Castle Crags State Park

Geologic History

Castle Crags State Park is within the Klamath Mountains geomorphic province. The eastern Klamath Mountains are built from the oldest rock in the range with the newest to the west. This is due to the continued accretions of oceanic crust added on to the western edge of North American continent. Rocks surrounding Castle Crags are mostly of the Ordovician-aged (443–490 million year old) Trinity ultramafic sheet.

Castle Crags State Park
The dramatic granite of Castle Crags State Park is the result of a plutonic intrusion that is 160 million years old..

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Marine Terraces of California

In 2012 I first visited the marine terraces of coastal Mendocino County and was captivated by what I learned. The blog and graphic I cooked up after that visit has been one of the more popular entries on this website. In fact, the United States Geological Survey recently published a document on the Marine Terraces of California that features:

  • How marine terraces form
  • Soils sequences of California’s terraces
  • Where to find marine terraces of California
  • The main graphic from my blog about Mendocino’s ecological staircases

Marine Terraces of California
Marine Terraces of California

Find the document here:

Schulz, M., Lawrence, C., Muhs, D., Prentice, C., and Flanagan, S., 2018, Landscapes from the waves—Marine terraces of California: U.S. Geological Survey Fact Sheet 2018–3002, 4 p.

Middle Tennessee Cedar Glades

Map adapted from William J. Wolfe, “Hydrology and Tree-Distribution Patterns of Karst Wetlands at Arnold engineering Development Center,” USGS

Edaphic islands have long-fascinated me–especially having grown to understand the serpentine barrens of the Klamath Mountains. So when we found ourselves visiting the Central Basin Region of middle Tennessee I discovered, through the help of the Tennessee Native Plant Society, that this area is botanically special for its limestone prairies, often called glades. While numerous state designated natural areas were recommended, I chose to learn about the Middle Tennessee Cedar Glades at Flat Rock Glades and Barrens State Natural Area.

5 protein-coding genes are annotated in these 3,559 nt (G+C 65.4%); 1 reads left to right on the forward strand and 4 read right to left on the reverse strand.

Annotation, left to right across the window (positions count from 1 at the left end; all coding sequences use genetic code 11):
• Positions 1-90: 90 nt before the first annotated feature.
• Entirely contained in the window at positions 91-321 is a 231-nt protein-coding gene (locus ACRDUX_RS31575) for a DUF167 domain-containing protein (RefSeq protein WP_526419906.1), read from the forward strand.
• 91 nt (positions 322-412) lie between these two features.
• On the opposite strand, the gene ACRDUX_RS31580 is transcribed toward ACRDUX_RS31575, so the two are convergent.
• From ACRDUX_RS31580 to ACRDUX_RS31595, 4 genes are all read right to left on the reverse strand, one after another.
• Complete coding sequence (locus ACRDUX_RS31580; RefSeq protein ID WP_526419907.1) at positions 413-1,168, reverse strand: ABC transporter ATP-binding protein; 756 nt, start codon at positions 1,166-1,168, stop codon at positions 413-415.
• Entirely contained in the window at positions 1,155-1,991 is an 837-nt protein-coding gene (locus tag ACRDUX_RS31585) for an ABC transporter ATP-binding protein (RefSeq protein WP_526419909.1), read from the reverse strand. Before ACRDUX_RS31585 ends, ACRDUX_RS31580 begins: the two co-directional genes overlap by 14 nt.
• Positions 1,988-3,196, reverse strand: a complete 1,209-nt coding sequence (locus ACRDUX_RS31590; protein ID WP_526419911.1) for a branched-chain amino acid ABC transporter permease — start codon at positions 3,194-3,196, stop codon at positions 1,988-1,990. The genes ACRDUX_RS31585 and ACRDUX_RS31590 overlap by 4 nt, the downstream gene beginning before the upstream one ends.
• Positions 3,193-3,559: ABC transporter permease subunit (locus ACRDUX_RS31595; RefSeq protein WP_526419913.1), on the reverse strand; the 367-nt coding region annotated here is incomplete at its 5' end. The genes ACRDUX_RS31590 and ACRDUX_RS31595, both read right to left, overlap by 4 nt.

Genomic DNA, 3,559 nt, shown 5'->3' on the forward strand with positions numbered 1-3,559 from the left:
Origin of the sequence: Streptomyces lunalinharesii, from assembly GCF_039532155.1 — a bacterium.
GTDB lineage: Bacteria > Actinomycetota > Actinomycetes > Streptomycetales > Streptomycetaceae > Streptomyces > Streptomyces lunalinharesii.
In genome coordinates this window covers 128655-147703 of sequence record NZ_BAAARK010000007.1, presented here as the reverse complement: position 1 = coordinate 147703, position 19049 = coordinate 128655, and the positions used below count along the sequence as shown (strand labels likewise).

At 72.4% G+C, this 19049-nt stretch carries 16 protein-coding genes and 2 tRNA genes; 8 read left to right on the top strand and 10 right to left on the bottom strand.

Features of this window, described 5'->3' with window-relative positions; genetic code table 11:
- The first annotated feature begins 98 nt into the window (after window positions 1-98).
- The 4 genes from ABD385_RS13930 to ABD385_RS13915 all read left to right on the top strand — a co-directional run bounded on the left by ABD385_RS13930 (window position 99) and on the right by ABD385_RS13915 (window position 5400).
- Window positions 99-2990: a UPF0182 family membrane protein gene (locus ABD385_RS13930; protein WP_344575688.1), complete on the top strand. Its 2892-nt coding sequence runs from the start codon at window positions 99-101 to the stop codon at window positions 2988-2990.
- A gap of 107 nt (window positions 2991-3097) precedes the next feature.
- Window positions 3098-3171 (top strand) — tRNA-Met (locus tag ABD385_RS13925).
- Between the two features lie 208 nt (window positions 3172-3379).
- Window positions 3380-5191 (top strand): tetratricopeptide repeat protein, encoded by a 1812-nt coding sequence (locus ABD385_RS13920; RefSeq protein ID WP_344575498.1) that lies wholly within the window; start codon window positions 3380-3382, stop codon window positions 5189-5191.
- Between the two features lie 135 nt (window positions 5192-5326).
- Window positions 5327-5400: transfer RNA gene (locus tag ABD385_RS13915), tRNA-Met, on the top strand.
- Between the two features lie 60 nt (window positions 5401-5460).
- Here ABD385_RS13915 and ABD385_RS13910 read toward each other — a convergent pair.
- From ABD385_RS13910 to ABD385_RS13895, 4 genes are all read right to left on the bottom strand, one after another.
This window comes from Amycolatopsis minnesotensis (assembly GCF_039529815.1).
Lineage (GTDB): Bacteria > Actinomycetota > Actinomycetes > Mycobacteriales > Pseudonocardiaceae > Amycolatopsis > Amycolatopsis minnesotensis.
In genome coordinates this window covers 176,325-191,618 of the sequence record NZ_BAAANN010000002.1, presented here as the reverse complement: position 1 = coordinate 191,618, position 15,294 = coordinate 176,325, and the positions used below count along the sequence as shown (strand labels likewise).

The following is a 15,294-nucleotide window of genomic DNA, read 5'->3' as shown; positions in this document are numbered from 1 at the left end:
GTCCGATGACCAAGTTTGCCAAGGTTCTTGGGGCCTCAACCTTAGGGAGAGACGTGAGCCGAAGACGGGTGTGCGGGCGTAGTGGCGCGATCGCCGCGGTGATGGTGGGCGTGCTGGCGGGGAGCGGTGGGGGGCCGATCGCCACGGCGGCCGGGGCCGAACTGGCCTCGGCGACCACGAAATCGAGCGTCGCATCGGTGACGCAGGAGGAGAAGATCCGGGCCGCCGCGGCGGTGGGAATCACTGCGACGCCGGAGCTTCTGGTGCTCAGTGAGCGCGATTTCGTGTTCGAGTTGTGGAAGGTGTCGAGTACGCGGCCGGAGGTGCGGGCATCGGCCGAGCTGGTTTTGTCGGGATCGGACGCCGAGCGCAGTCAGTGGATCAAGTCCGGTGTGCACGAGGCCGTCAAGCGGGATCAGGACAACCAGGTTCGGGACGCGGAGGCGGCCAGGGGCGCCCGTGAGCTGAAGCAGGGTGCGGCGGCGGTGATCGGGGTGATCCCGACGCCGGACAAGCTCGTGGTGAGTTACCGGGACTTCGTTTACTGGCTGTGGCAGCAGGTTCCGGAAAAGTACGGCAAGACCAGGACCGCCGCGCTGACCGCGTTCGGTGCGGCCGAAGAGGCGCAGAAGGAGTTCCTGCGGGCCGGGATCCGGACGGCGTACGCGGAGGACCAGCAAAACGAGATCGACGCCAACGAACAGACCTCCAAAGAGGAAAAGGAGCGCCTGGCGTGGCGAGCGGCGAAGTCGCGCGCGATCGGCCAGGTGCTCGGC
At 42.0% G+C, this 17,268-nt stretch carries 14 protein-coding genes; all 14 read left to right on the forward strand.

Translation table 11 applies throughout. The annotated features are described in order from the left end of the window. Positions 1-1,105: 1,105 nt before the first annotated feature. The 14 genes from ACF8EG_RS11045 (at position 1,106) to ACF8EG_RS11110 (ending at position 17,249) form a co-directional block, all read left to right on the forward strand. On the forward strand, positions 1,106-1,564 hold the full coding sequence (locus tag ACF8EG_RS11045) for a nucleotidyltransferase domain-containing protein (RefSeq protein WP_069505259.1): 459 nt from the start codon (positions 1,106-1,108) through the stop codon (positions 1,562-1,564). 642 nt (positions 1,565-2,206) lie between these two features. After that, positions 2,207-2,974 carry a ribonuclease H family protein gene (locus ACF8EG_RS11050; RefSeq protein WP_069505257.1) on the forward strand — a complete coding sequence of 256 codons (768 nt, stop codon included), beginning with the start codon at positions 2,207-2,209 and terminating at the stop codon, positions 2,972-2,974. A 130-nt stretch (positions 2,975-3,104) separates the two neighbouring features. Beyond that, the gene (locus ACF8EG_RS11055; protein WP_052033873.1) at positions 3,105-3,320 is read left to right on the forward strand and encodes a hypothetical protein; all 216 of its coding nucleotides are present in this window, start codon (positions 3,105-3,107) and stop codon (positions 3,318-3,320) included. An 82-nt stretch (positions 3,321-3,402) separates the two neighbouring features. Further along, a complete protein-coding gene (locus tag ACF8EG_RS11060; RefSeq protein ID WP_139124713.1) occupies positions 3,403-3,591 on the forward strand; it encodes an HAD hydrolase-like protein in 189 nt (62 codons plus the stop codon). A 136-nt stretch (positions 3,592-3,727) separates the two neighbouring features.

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Rarities and Ramblings • Horse Mountain Botanical Area: Six Rivers National Forest

Original Publication DATE: 2/14/2010 3:14:00 PM

Venturing east on Highway 299 from Humboldt Bay, a stark transition–rarely noticed by travelers–occurs at Berry Summit (2900 ft). Leaving the Coast Range and entering the Klamath Mountains the landscape becomes defined by varied, complex rock types. One of these unusual rock types is known as ultramafic rock or more commonly as Serpentine. In North America, serpentine rock appears at the Earth’s surface most frequently in northwest California. The Horse Mountain Botanical Area (HMBA) is a celebration of the rock and climate that interact to create unique high elevation plant communities. In coastal northwest California, spring has arrived. Allison and I did not want winter to pass us by–we were ready for some snow play. Packing our snowshoes and lunch, we drove to the snow of the HMBA in the Klamath Mountains in less than an hour.

Above is an map of the location of the Horse Mountain Botanical Area in the Six Rivers National Forest.
Above is an map of the location of the Horse Mountain Botanical Area in the Six Rivers National Forest.

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Limestone Ridge ~ Trinity Alps Wilderness

Original Publication DATE: 10/12/2009 2:23:00 AM

Gaining an understanding of geology and fire ecology

I had often pondered a high and extensive ridgeline in the middle of the Trinity Alps Wilderness from other mountain top vantage points on which I stood–at one point or another–in my adventures in the Klamath Mountains. It took me several years to realize this jagged range had its own name and many years more to actually get to this isolated place. Finally, in October, I climbed my way into the high country known as Limestone Ridge. I had read this extensive ridgeline (over 3 miles long) was one of the best examples of Karst topography in western North America. This summer, the spectacular Marble Mountain was my first introduction to Karst limestone landscape in the Klamath so I assiduously pursued a chance to see more. With those distant images and arresting words burned on my brain I was finally climbing–up–up–up–from Hobo Gulch in the Trinity River Canyon.

Limestone Ridge
Climbing higher and higher, smoke lingers from this years fires while charred chaparral and montane forest remind the temporal visitor of previous year’s fires–leaving the gabbro pluton exposed, as if only just uplifted from the depths of the earth.

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